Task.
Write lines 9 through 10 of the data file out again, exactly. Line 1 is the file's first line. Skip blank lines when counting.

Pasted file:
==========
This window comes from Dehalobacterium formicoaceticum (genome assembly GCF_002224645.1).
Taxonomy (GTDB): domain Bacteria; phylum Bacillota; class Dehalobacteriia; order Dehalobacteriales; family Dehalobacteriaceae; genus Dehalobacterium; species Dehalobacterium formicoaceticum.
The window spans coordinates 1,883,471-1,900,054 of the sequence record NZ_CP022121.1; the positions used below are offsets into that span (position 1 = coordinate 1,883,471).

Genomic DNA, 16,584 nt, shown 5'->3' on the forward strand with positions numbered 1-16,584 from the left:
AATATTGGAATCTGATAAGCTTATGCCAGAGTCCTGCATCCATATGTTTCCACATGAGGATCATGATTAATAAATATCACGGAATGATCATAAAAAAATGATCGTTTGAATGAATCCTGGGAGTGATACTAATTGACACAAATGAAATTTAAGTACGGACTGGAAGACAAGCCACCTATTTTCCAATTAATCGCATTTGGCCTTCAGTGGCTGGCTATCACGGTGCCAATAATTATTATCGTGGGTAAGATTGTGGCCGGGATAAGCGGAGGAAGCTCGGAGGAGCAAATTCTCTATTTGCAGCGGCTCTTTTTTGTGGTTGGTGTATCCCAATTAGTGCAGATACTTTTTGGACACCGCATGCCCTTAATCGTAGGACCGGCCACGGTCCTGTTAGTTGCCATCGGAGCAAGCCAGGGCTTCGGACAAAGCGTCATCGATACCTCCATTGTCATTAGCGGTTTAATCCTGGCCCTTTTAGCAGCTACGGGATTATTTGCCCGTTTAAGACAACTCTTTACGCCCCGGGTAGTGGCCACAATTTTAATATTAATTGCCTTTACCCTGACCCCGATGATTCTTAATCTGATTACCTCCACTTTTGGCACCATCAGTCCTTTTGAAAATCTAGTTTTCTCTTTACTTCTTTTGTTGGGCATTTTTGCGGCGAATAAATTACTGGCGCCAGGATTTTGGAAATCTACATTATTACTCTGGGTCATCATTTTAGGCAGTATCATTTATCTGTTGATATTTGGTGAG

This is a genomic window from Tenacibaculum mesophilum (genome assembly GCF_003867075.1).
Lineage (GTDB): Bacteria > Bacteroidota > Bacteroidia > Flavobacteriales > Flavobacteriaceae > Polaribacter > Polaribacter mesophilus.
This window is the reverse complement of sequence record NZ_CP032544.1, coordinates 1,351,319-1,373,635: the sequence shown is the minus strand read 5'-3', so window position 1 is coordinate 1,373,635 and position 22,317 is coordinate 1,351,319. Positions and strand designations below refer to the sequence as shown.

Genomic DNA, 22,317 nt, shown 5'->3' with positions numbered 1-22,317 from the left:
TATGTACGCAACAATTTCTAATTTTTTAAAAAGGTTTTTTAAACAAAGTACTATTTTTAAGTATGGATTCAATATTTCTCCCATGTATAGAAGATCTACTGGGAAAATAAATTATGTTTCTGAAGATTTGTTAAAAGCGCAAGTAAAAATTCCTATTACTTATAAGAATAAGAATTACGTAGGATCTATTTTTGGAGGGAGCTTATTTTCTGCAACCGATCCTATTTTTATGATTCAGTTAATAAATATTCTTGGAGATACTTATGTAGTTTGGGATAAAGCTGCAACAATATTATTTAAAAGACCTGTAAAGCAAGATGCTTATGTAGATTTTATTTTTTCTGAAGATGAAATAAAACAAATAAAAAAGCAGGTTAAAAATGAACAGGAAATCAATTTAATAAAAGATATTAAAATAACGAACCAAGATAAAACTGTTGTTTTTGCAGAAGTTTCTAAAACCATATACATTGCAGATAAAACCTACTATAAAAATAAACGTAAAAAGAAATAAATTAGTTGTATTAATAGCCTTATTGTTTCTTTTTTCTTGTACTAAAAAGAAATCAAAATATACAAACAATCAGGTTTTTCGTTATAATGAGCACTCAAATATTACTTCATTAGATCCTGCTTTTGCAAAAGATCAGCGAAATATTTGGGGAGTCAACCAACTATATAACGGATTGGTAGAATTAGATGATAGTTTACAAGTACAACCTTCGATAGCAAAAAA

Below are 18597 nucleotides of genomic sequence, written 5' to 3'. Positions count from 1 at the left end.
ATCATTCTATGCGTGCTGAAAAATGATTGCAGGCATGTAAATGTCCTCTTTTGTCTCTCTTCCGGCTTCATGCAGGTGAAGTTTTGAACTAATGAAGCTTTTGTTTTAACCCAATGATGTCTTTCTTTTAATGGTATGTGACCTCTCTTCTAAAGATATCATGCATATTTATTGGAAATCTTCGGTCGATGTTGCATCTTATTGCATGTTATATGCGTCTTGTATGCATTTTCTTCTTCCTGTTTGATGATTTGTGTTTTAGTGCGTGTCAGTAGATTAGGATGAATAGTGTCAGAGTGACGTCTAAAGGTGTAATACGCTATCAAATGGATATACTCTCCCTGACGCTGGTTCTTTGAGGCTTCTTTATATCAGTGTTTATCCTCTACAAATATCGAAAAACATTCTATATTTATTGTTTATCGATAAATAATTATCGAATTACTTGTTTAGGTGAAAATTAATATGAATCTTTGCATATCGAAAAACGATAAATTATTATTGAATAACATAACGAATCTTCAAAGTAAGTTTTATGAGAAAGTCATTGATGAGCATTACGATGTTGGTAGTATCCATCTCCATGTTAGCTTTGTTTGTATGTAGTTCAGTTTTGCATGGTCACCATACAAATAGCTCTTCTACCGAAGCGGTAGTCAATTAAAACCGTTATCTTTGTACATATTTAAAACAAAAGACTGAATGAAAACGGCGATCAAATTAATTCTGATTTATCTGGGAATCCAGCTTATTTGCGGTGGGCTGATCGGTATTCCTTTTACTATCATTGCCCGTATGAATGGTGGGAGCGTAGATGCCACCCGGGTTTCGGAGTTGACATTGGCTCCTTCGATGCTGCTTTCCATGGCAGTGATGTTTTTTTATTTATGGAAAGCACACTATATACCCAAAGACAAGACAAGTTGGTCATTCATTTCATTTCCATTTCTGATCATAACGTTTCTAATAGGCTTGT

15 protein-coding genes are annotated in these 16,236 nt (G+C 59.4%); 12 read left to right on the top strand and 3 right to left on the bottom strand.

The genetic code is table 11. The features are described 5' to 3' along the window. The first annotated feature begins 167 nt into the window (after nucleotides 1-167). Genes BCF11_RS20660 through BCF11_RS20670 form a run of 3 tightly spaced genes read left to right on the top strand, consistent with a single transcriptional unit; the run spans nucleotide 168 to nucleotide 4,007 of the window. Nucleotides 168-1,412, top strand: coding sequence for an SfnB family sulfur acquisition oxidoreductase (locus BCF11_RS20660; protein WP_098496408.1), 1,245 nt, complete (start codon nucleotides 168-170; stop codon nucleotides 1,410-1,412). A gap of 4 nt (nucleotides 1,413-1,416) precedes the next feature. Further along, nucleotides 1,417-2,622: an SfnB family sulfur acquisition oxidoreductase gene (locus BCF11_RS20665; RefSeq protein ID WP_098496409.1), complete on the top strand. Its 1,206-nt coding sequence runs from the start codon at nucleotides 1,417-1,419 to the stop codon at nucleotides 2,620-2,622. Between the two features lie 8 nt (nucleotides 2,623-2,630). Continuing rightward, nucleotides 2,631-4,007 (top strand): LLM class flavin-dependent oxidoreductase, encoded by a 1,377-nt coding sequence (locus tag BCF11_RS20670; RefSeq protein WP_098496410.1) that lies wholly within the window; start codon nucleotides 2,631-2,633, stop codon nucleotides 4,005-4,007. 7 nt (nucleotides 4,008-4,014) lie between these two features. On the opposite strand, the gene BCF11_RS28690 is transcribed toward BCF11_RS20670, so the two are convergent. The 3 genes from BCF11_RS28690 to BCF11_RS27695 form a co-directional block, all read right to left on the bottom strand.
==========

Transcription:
Genomic DNA, 22,317 nt, shown 5'->3' with positions numbered 1-22,317 from the left:
TATGTACGCAACAATTTCTAATTTTTTAAAAAGGTTTTTTAAACAAAGTACTATTTTTAAGTATGGATTCAATATTTCTCCCATGTATAGAAGATCTACTGGGAAAATAAATTATGTTTCTGAAGATTTGTTAAAAGCGCAAGTAAAAATTCCTATTACTTATAAGAATAAGAATTACGTAGGATCTATTTTTGGAGGGAGCTTATTTTCTGCAACCGATCCTATTTTTATGATTCAGTTAATAAATATTCTTGGAGATACTTATGTAGTTTGGGATAAAGCTGCAACAATATTATTTAAAAGACCTGTAAAGCAAGATGCTTATGTAGATTTTATTTTTTCTGAAGATGAAATAAAACAAATAAAAAAGCAGGTTAAAAATGAACAGGAAATCAATTTAATAAAAGATATTAAAATAACGAACCAAGATAAAACTGTTGTTTTTGCAGAAGTTTCTAAAACCATATACATTGCAGATAAAACCTACTATAAAAATAAACGTAAAAAGAAATAAATTAGTTGTATTAATAGCCTTATTGTTTCTTTTTTCTTGTACTAAAAAGAAATCAAAATATACAAACAATCAGGTTTTTCGTTATAATGAGCACTCAAATATTACTTCATTAGATCCTGCTTTTGCAAAAGATCAGCGAAATATTTGGGGAGTCAACCAACTATATAACGGATTGGTAGAATTAGATGATAGTTTACAAGTACAACCTTCGATAGCAAAAAA